Fueling the Economy— Chemistry’s Hidden Debt
In chemistry, the reactants in gasoline combustion are accounted as having bond strengths totaling 16 kj/mol and the products as 21 kj/mol. The change in enthalpy is -5 kj/mol and it is this negative number that consumers demand and countries go to war over. Chemical engineers ignore the minus sign and convert this to Mj/liter, and then for a family car, 16 miles/gallon or 7 liters/100 km. The chemistry gives us the magnitude of the number accurately but hides what needs to be recognized for modelling in ecological economics. It does not make economic sense. If the energy units were dollars it would seem that the gasoline costs $16 and emissions $21 and as well allows $5 worth of energy is released, available for human use. From an economic sense it would be expected to start with a certain investment and portion be directed for beneficial use and, due to imperfect efficiency, the remainder emitted as waste. In chemistry the numbers seem the wrong way around. It just does not add up.
Over the past hundred years chemistry has established tests for the energy cost of separating the bonds that hold atoms in molecules. It is impossible to manually separate an individual bond between two atoms but practicable to do it between large batches (6 x 1023 molecules). The published results serve the purpose of showing that when a fuel combusts with oxygen, the difference in bond energies in resultant molecules is the amount of energy released and “available” for economic use (heating, driving a car, etc.). Table 1 summarizes this lab test.
An attempt is made here to venture between chemistry and economics to provide an explanation of the system at work. An atom is a structure unlike anything in macroscopic engineering, but obeying strict quantum mechanics laws. The rearrangement of valence electrons seeking tighter bonds in neighboring atoms occurs against a backdrop of the total energy in each atom. Chemistry text books refer to the “internal energy” by the symbol “U” and deem it unknowable. Given the complexity of the Schrodinger equation and acknowledging we cannot pin down electrons’ positions, it seems clear that there is no exact answer. This should not bother economists, and guessing internal total emf as the sum of bond strengths of valence electrons comes up with an estimate that can be improved on later. See Pull-out Box 1 Where does bond strength come from? for this approach to understanding the relevance of bonding in the context of “total energy” in a single diatomic oxygen molecule.
Figure 1 displays the conventional approach and a new approach that recognizes what happens when energy is tapped from the overall ecosystem. The conventional approach has been used for many decades because it gives the correct magnitude of energy released from a mole of gasoline (except it has a minus sign). The alternative approach provides a new and humbling understanding of the bigger picture. The energy made available is about 2 percent of the internal energy of the reactants, and once done the products are locked in tighter bonds where there is no more energy available.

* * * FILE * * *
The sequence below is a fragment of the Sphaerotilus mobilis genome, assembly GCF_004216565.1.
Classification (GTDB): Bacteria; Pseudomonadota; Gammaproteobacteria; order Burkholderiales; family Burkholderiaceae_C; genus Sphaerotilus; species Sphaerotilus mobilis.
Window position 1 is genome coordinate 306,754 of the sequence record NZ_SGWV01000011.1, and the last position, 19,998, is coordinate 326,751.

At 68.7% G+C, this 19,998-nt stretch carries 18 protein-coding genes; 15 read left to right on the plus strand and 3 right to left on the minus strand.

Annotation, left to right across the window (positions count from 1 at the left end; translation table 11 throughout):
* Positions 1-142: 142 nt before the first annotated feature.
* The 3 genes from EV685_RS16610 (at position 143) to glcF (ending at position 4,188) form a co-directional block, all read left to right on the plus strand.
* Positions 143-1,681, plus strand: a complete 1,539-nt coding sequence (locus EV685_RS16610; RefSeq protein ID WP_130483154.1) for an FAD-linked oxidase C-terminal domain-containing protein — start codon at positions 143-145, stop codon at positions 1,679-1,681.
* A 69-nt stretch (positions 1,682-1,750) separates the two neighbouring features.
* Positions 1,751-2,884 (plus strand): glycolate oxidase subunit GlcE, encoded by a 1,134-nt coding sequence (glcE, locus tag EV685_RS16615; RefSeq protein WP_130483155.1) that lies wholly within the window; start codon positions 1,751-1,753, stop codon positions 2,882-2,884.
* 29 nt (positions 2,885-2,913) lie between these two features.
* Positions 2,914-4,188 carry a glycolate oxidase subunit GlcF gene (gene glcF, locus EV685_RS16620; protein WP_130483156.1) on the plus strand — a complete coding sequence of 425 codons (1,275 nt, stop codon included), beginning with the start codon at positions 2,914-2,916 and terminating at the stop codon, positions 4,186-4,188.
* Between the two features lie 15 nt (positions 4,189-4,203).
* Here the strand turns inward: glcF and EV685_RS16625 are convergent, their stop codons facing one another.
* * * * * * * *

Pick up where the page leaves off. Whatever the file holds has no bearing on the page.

This pattern is demonstrated using the chemistry lab situation of a mole of gasoline (octane, C8H18). But the pattern is the same when graphing just one molecule of octane, or a liter, ton or million barrels. Furthermore other hydrocarbons—methane, propane, exhibit the same pattern with the energy released being 2.1 percent of the internal energy (as calculated in the Supplementary Material). The energy released from coal is less because of impurities with the representative bituminous coal compound in the Supplementary Material calculated as 1 percent. The value for carbohydrates is 1.6 percent. In general, for pure hydrocarbons the energy released is 1.5 percent of the internal energy (as estimated) of the oxygen combusted.
Carbon Exchange with Oxygen as Objective Measure of Economic Activity
This approach, at any scale, serves as a model for the realistic appreciation of purposive release of energy in any economic activity. It answers Feynman’s cry for what that energy “is”. It is indeed the “little blobs” he sought, in the form of electron-proton pairs within atoms, that can rearrange combinations of atoms to save about 2 percent of their required internal structural maintenance forces.
The right hand half of Figure 1 is replicated in Figure 2 with the bond exchanges shown occurring as the reactants become products. In Figure 2 and its right hand half, the purposive act of extracting energy from the reactants can be shown in the exchange of bonds that results in the slightly tighter arrangement of products with the difference being what we perceive as the energy released. Only 2 percent of the energy internal to the reactants is made available for economic use. This is a humbling surprise for economic actors and for analysts of economic behavior. An explanation of the reaction in the center of Figure 2 is set out in Pull-out box 2.
Work as Lifting Against Gravity
Rather than Joule’s comparison of weights falling with water temperature rising (and referring to their “equivalence”) the notion of lifting is a useful way of presenting economic activity. It is like lifting the stone blocks to make a huge pyramid, and the test can applied to how much you lifted today, in a year, or lifetime, and the same for companies, countries and the globe. The sobering realization is that all of human endeavor is an aggregate of this. Financial calculations need to match the physical reality.